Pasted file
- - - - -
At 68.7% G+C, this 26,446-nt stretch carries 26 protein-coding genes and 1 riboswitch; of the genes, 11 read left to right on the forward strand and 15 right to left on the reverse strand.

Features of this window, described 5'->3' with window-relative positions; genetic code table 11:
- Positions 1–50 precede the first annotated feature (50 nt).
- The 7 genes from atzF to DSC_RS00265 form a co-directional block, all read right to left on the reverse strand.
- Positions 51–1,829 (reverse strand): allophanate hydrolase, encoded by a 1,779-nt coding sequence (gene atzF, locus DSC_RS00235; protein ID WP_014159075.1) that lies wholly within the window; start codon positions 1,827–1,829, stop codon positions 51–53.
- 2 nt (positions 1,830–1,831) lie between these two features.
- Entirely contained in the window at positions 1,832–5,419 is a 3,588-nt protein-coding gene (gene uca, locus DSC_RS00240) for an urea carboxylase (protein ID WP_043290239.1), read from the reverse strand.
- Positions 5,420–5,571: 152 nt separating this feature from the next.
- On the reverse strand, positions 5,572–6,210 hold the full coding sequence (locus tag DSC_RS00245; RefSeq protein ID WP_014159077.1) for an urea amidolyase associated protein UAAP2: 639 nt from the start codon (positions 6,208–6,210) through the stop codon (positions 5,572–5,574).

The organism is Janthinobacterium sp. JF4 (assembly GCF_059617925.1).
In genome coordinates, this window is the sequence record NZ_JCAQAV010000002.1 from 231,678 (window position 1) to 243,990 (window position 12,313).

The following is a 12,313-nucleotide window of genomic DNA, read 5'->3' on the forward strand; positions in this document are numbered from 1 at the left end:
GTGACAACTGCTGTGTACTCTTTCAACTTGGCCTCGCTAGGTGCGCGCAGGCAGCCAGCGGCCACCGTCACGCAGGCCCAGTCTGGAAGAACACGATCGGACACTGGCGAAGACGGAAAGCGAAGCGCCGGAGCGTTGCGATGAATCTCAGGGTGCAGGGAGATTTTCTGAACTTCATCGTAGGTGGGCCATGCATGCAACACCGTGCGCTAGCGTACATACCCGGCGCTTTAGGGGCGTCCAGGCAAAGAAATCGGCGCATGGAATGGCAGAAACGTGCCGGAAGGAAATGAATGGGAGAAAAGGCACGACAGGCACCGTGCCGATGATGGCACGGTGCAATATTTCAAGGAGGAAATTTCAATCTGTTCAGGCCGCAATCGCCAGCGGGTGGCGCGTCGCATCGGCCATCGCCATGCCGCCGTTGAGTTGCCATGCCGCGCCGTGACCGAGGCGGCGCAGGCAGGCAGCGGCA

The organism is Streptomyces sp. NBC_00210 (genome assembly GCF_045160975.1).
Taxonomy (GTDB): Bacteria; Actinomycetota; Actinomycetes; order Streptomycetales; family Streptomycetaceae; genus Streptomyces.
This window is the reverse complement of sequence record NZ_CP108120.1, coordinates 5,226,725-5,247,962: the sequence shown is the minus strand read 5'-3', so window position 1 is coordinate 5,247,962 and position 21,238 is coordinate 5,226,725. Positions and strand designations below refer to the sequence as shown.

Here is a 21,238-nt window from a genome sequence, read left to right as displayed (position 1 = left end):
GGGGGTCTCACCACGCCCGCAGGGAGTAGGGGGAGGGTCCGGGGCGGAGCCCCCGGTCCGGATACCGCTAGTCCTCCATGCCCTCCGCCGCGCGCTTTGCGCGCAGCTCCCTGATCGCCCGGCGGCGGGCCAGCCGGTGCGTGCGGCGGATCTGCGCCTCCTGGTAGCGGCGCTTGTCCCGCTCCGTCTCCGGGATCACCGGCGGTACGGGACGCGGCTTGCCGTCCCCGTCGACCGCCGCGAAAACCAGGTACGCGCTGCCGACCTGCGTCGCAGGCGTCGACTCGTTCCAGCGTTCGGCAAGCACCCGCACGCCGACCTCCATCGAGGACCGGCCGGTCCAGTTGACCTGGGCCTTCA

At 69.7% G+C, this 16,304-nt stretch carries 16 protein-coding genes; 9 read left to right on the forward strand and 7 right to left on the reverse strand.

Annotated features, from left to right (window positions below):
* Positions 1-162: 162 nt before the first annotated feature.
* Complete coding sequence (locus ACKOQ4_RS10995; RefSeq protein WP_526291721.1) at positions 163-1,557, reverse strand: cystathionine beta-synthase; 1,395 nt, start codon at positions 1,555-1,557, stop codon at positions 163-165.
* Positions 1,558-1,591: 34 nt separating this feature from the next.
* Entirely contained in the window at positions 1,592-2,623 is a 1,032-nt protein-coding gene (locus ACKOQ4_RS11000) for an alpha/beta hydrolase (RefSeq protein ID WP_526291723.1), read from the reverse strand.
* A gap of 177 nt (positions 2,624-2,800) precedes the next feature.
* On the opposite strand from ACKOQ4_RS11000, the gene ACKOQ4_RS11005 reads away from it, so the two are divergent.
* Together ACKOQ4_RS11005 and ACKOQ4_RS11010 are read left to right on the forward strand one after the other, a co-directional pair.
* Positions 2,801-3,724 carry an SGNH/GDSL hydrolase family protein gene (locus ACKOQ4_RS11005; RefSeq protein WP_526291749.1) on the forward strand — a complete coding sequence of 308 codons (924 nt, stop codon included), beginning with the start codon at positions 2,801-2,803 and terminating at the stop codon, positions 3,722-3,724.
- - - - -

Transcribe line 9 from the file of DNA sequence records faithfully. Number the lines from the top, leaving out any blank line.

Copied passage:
- On the reverse strand, positions 5,572–6,210 hold the full coding sequence (locus tag DSC_RS00245; RefSeq protein ID WP_014159077.1) for an urea amidolyase associated protein UAAP2: 639 nt from the start codon (positions 6,208–6,210) through the stop codon (positions 5,572–5,574).